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Thanks to your support Madison is now standing tall and appreciates her worth

A few months ago, I was in doing my grocery shopping when I heard my name called. As I turned around, I was greeted by a girl I barely recognized. I knew her from somewhere, but it took me a minute before it dawned on me who she was. It was Madison, a youth who had stayed with us at our Crisis Program about three years ago.

She looked completely different. When I knew her, she was extremely thin, her hair had been roughly shaved off and was growing out unevenly and she still had some patchy areas on her scalp. She was pale and her skin had a lot of scrapes and scratches on it from the harsh conditions she had endured. I had known a very timid but very sweet girl who had trouble looking anyone in the eye unless she got to know them.

This was not the girl standing in front of me in the supermarket. She was transformed! She had put on some weight and looked strong and healthy. Her hair was glossy and cut in a lovely style that framed her face. But it was her face that held the biggest transformation – her skin was glowing and her eyes were bright as she smiled from ear to ear and chatted easily with me about how she was doing and how proud she was that she had been off drugs for over two years.

I remembered when she had come to us, she was struggling with substance misuse and had been sleeping on the streets for a few months. Her father had left when she was younger and her mother had suffered with mental health issues, so Madison had tried her best to look after her younger sister, of whom she was fiercely protective.

When Madison was 18,  her mother had had a particularly bad bout of depression and had stopped taking her bi-polar medication which made living at home unbearable. Madison tried to stay but it was a very toxic environment. One evening Madison’s mother, who was prone to angry outbursts, got into an argument with her and threw her out. Madison had nowhere to go and no one to turn to so she ended up sleeping on the streets. She was extremely vulnerable and had been preyed upon by older men who had taken advantage of her and had tried to recruit her into the sex trade.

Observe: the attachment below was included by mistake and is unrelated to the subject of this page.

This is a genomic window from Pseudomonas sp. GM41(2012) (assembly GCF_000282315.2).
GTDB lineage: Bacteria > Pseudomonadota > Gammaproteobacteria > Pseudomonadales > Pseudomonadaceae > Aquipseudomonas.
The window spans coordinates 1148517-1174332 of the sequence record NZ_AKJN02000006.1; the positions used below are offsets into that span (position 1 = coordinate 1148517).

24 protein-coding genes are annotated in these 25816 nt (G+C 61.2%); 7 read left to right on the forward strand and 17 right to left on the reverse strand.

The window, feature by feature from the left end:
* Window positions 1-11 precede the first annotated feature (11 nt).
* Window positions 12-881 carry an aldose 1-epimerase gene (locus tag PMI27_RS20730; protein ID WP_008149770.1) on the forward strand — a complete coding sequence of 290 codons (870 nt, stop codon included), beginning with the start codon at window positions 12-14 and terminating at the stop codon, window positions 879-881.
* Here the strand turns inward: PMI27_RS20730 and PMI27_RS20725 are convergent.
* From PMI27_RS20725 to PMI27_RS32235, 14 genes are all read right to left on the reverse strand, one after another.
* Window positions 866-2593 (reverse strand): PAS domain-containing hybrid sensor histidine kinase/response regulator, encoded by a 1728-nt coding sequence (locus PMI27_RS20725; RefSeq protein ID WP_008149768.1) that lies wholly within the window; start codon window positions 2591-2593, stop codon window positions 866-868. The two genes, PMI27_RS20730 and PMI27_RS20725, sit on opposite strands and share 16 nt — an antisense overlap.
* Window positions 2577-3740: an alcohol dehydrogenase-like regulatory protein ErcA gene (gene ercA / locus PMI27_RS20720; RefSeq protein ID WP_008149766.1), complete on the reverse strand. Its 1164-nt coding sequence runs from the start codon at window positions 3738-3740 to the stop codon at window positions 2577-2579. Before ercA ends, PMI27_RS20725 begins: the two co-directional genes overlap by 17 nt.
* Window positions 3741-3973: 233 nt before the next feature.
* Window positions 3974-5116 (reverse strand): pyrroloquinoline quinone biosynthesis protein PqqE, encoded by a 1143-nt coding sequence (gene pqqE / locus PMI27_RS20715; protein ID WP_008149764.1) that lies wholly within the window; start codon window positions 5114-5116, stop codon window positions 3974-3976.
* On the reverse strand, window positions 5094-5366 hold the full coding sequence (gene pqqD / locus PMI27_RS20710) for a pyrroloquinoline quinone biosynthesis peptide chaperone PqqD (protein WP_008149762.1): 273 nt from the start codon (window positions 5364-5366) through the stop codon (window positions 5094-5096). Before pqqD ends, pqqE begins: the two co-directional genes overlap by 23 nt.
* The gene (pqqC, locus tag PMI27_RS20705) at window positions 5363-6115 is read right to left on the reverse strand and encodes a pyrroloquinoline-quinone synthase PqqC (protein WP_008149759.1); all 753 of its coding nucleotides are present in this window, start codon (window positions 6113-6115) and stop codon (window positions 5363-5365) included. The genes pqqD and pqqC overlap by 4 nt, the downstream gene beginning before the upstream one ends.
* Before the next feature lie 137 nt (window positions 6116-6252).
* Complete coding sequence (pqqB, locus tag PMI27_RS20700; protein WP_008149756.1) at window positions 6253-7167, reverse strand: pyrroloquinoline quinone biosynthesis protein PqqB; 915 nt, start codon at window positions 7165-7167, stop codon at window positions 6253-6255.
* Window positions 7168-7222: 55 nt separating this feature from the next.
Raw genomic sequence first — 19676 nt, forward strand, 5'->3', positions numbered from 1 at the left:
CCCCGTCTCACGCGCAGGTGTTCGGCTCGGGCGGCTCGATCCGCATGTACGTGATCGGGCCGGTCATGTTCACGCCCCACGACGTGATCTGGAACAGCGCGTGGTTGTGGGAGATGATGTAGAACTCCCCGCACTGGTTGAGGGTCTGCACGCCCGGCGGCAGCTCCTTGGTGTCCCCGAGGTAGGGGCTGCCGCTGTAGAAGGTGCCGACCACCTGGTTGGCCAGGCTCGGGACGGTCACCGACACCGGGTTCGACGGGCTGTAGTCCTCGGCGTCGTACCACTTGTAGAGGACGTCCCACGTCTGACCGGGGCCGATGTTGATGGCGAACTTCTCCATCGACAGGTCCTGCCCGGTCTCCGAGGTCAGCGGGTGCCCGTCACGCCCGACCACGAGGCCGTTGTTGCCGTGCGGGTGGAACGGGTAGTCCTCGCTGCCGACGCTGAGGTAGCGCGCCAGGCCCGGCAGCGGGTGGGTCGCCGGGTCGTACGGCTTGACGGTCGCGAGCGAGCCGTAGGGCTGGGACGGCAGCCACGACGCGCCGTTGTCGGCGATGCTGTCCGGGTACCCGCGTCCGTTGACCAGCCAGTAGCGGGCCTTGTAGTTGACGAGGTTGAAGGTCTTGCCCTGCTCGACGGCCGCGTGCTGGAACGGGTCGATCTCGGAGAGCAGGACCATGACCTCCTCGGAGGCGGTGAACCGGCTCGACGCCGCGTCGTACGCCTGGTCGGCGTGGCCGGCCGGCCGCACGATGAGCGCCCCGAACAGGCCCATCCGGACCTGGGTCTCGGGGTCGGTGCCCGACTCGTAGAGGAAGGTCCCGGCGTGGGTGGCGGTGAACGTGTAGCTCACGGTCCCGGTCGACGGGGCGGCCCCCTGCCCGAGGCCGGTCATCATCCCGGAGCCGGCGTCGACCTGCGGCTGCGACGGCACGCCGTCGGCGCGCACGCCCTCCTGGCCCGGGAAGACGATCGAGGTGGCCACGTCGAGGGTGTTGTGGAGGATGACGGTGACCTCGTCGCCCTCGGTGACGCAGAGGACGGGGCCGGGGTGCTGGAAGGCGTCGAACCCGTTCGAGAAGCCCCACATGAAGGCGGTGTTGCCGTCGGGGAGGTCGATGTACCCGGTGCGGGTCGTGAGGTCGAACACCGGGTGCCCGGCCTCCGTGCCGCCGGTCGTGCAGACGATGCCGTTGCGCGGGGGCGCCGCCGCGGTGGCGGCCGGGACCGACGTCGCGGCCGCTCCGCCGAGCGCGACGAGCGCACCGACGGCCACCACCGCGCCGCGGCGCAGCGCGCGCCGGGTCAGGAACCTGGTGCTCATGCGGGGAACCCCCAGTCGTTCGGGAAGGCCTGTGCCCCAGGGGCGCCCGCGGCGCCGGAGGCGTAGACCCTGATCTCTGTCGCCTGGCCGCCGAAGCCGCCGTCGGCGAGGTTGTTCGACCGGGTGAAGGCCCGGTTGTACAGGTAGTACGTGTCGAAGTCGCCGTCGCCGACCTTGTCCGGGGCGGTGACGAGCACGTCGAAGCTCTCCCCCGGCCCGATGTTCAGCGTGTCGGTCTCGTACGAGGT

She knew she did not want that life and even though it was difficult for her to ask anyone for help she started to look up available supports on google and came across the website for Covenant House Vancouver and decided to give us a try. She was very fearful and withdrawn when she arrived. Her feet were badly infected from being constantly wet, so she decided to stay until that condition had been treated.

Madison’s main priority was to get into treatment. While waiting for a place in a treatment centre Madison stayed at Covenant House and began seeing a counsellor once a week.

While Madison was always very shy, once she had settled in, she began to build strong relationships with the staff and the other youth. Whenever we had a new youth come to us, Madison would be the one to go reach out.

Eventually a place in treatment became available and Madison left us to go there. We had heard that she had done very well there but we had not heard from her much after that.

The shy girl who had walked out our door to go to treatment back then was a million miles away from the girl standing in front of me. She said she had gone through a few jobs after treatment and eventually got a job in retail that she absolutely loved. She said that she had recently been promoted to supervisor was really excited about that.

She was sharing an apartment with a friend she had met though work and was so happy to tell me that her sister had moved in with her about 6 months ago. Then she said, “I don’t know where I would be now if I hadn’t read about Covenant House that day, I thank God every day that he led me to your door!” I said that I was glad too and reminded her that she was the one that had done all the hard work, we had just supported her along the way. “Just when I needed it though” she said, “you guys didn’t just save me, you saved my sister too and I’ll be forever grateful for that”.

Shared by Julie, Youth Worker at our Crisis Program